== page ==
lender junk fees
Stopping a Foreclosure
Can a reverse loan be used to stop a foreclosure on a seniors property? Yes, it can but it must meet the other loan requirements per the lender.
Sadly, some senior homeowners have found themselves unable to keep up with their mortgage payments or property taxes because of unexpected events such as a health crisis or a major repair to their home and they end up falling behind on their payments, triggering a foreclosure.
If they are not too deep into the process and apply for a reverse loan, there is a good possibility that it can be stopped and they won’t lose their home.
Here is what a reverse mortgage lender will need in regards to the foreclosure from the potential borrower.
- Proof of foreclosure and the dates associated with it.
- A letter from the attorney handling the foreclosure confirming that the payoff is not a short pay.
- Confirmation that the borrower is still occupying the property
- Confirmation that the borrower is still the legal, vested owner of the property.
- Confirmation that the Sheriff’s sale has not taken place, OR that the borrower is still within the redemption period AND vested in title.
- The borrower must provide a letter of explanation describing what happened to them and what steps they took to avoid having a foreclosure.
Documentation must be provided by the borrower for the reason they fell into foreclosure, which could have been due to income loss, large and unexpected medical expenses or other viable reasons.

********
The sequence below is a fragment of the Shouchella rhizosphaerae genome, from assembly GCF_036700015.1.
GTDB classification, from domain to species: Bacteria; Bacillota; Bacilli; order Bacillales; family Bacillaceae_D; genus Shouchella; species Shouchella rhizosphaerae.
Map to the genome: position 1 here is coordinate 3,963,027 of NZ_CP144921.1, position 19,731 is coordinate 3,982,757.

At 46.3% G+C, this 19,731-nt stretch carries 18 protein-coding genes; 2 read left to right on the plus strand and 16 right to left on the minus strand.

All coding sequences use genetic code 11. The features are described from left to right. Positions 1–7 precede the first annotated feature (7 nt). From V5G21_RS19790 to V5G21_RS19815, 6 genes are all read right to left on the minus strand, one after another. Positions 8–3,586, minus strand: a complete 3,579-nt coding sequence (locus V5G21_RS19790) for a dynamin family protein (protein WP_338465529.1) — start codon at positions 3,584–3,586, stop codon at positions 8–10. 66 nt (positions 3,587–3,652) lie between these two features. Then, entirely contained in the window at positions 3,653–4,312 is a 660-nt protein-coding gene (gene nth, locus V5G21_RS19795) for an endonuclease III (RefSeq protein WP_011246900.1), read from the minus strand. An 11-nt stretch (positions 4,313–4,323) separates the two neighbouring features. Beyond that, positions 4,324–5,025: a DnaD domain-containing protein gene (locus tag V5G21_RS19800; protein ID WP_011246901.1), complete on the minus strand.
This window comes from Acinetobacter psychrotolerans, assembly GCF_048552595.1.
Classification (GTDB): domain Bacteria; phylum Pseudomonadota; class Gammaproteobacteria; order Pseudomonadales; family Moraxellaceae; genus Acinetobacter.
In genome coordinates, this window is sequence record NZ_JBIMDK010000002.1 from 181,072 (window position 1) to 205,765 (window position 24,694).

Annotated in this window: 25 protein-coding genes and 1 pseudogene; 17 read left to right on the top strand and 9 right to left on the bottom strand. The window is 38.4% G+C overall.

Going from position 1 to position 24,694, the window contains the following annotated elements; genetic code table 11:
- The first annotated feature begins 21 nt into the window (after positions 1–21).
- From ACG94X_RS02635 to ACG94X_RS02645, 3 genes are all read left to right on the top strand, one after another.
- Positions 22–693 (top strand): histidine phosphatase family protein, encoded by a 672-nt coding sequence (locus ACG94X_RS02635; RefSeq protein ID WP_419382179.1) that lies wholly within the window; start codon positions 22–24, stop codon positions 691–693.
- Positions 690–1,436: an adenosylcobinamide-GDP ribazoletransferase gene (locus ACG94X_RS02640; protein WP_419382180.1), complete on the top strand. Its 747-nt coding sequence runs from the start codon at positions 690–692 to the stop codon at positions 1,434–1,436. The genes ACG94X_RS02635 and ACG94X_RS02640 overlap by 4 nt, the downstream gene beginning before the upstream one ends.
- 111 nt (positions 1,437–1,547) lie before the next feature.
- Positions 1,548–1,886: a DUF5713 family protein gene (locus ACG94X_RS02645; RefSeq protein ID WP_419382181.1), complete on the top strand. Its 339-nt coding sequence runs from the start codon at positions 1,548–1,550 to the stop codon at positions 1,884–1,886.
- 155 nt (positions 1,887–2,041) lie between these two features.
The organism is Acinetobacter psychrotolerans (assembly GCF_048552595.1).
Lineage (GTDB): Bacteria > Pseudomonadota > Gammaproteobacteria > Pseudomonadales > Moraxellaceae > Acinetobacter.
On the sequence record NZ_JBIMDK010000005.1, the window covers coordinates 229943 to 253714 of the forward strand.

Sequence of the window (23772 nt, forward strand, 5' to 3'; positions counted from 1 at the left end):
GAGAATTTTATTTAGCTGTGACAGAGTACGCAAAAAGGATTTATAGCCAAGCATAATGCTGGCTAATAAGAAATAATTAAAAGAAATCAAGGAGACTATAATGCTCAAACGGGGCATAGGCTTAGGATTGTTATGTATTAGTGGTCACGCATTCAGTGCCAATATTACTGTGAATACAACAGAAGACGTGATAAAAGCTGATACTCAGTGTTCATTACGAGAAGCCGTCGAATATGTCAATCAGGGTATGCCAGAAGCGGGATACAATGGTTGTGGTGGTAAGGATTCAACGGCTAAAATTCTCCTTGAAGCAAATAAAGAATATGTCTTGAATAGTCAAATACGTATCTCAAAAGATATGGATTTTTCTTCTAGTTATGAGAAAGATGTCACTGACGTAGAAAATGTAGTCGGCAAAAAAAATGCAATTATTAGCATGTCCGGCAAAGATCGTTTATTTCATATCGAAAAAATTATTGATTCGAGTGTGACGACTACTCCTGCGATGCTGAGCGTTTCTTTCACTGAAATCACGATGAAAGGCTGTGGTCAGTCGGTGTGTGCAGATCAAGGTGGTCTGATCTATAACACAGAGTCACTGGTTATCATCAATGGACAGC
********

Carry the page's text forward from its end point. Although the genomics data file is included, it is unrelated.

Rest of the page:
This is a very simple overview about using a reverse loan to stop a foreclosure that is in process, however there are additional qualifications regarding “residual” income , the amount that is “owed” and if there is enough remaining equity in the property to complete the transaction.
Please contact me for more details and/or a quote and I will answer any questions about the process and what you need to know.
Fees or Costs Allowed on a Reverse Loan
In my previous post I discussed the one fee or expense on reverse loans that conventional mortgages do not have. And that was the FHA insurance premium for MIP.
Conventional mortgages allow what some would call “Lender junk fees”, which typically are for processing, underwriting and other “back office” costs the lender will pass on to the borrower. And they can add up to additional $1800 to $2000 on a traditional mortgage.
But they are not considered “allowable fees” to a reverse mortgage borrower and cannot be charged and built into the loan.
What are the fees that a reverse loan applicant can expect?
- Flood Certificate – Pulled by the Appraiser
- Appraisal fee
- Credit Report
- All title settlement, title insurance, transfer fees and recording fees. These are based on the loan amount, the Title company and county or state.
- Document preparation fee
- Payees; all third party fee and third party providers must be disclosed on the HUD-1 Settlement Statement per RESPA. List all required loan fees, including fees paid outside of Closing on their worksheets.
All HECM/Home Equity Conversion Mortgage are subject to FHA’s requirements on allowable closing costs.
See what my clients are saying!
In my next post I will provide a list of fees that are not allowable and cannot be passed on to the borrower.